Suzanne has been fighting terminal cancer for the last two years. As the end of her fight neared, she told her doctor she didn't care what he did to prolong her life, just as long as "I live to vote." Suzanne was able to vote by absentee ballot last Wednesday. She died on Saturday. Suzanne lead an amazing life right up until the end, and what an example she set for all of us on how voting is a sacred duty.

To learn more about her struggle to vote, listen to this public radio interview or this American Public Radio article (which includes links to photos).

My deepest sympathy goes out to her husband Bill and their three kids.

The touchiest subject in America: bicycles vesus cars

It's been a while since I've found a good mystery, but try this one on for size: What's the one subject you should never bring up in polite society in the United States? The one subject which will instantly polarize a room and causing screaming, over-the-top displays of histrionics?

The 2008 presidential election? Hillary versus Obama? Abortion? Global warming? Nope. Try asking whether bicycles and car should share the road. A post two days ago in Columbus Underground has generated over a hundred comments from both sides of this cultural divide (this on a community board where a handful of comments is the norm). Similar online food fights on this same subject have been documented around the country. So I'm wondering why no politician has stepped forward to leverage this insane hatred into a new political movement. I can see it now. Soon, identifying yourself as a pro-cyclist will be the surest way to show your liberal credentials, while conservatives will prostrate themselves before the voters of the pro-car circuit.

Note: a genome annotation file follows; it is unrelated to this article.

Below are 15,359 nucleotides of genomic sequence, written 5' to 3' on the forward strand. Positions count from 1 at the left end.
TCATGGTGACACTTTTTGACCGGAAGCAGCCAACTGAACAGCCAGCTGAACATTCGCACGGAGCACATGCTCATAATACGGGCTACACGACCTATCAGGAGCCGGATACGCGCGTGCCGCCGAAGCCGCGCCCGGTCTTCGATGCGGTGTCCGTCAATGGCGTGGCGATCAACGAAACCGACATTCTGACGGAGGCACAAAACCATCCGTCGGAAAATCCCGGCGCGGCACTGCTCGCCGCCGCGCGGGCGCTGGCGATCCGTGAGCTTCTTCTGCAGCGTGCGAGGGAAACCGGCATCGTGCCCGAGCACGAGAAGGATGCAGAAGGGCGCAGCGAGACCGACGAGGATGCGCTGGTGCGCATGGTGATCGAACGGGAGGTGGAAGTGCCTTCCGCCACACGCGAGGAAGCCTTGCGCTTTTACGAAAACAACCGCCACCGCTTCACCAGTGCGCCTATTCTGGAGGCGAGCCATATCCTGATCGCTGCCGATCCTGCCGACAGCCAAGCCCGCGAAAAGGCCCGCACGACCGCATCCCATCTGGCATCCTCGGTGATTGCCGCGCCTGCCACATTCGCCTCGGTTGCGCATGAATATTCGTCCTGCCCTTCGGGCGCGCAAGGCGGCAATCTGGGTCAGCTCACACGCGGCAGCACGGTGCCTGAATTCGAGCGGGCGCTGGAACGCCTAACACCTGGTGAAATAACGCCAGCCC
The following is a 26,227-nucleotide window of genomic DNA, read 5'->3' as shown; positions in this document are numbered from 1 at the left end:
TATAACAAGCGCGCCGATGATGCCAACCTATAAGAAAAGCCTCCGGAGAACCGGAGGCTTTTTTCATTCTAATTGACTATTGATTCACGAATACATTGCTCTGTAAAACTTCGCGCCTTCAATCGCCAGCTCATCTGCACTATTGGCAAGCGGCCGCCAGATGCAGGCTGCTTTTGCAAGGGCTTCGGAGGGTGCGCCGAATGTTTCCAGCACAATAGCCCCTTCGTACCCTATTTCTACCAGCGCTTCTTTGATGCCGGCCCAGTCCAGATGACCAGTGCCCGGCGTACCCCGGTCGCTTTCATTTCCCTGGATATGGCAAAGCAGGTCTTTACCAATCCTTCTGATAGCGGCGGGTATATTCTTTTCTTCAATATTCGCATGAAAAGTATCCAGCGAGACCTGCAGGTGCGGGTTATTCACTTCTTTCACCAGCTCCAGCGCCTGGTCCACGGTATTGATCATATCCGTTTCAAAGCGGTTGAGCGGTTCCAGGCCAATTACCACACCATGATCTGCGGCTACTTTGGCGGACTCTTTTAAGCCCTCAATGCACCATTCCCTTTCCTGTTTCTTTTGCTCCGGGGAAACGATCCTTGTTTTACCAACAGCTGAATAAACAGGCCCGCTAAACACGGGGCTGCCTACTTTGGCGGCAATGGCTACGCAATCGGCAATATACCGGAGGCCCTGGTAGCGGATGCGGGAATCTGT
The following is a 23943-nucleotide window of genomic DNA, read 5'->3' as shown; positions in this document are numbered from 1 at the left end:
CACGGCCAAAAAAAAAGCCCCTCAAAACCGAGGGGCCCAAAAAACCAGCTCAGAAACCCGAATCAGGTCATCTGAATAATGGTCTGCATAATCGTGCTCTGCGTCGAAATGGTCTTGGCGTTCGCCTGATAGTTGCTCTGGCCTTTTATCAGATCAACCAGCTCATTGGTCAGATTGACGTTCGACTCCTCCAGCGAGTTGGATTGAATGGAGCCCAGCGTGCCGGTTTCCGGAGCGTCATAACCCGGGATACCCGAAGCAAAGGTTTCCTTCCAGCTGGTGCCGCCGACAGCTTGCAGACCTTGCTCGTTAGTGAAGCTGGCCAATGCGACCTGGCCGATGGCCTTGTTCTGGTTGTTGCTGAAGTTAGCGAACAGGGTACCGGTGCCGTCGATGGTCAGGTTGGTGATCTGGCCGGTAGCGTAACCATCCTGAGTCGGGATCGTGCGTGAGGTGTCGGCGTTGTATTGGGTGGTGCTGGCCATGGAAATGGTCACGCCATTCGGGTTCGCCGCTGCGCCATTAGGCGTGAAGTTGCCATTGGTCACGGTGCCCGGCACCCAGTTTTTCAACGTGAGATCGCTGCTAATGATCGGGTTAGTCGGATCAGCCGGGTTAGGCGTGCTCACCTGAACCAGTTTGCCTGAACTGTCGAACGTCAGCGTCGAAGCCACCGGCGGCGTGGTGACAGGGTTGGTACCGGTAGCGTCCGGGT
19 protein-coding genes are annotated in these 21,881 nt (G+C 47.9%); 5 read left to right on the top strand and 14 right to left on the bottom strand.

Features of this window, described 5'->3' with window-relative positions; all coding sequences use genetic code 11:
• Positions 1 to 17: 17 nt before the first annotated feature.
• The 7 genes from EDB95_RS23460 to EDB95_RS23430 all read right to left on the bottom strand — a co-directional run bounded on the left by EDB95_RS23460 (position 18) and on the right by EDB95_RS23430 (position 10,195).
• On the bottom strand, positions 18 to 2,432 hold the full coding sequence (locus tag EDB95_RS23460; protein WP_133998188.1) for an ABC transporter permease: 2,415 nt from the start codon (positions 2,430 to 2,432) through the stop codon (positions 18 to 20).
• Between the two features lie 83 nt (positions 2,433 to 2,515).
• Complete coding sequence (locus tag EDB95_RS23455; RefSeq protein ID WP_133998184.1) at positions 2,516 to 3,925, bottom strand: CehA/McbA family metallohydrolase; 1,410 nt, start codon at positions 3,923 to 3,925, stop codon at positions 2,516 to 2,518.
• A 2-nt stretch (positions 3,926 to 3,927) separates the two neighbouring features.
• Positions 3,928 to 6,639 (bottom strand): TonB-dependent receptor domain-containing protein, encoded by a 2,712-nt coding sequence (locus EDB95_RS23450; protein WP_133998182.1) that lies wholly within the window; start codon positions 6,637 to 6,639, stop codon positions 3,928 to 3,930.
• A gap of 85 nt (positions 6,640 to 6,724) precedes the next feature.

The mysterious Star Trek singing curse

SF Signal has the clip of George Takei of Star Trek fame singing "On the Road Again." While the clip from "Secret Talents of the Stars" is already making the rounds because of Takei's, err, unique take on Willie Nelson's classic song, the good news is that the song helped kill this horrid reality show after only one episode. And in even better news, this performance means Takei can take his place alongside his more famous Star Trek stars. After all, who can forget the classic musical album "Spaced Out: The Best of Leonard Nimoy and William Shatner." Perhaps the three of them should do a concert tour.

Florence Owens Thompson, Migrant Mother

Even though the name Florence Owens Thompson probably isn't familiar to you, you've likely seen her famous portrait by Dorothea Lange. Titled "Migrant Mother," this photograph is one of the iconic images of the Great Depression. Now, via Wikipedia, you can read about the life of the woman behind the photo. You can also learn more on the wonderful website created by her grandson Roger Sprague. As he states, the image came from a migrant camp where Florence and her family were living.

Then a shiny new car (it was only two years old) pulled into the entrance, stopped some twenty yards in front of Florence and a well-dressed woman got out with a large camera. She started taking Florence's picture. With each picture the woman would step closer. Florence thought to herself, "Pay her no mind. The woman thinks I'm quaint, and wants to take my picture." The woman took the last picture not four feet away then spoke to Florence: "Hello, I'm Dorthea Lange, I work for the Farm Security Administration documenting the plight of the migrant worker. The photos will never be published, I promise." Florence said, "Okay, if you think it will help." The woman turned, walked away, got in her car, and was gone. The next day the promise was broken: Florence's picture taken by the well-dressed lady was on the front page of all the newspapers. (Source: Migrant Mother website)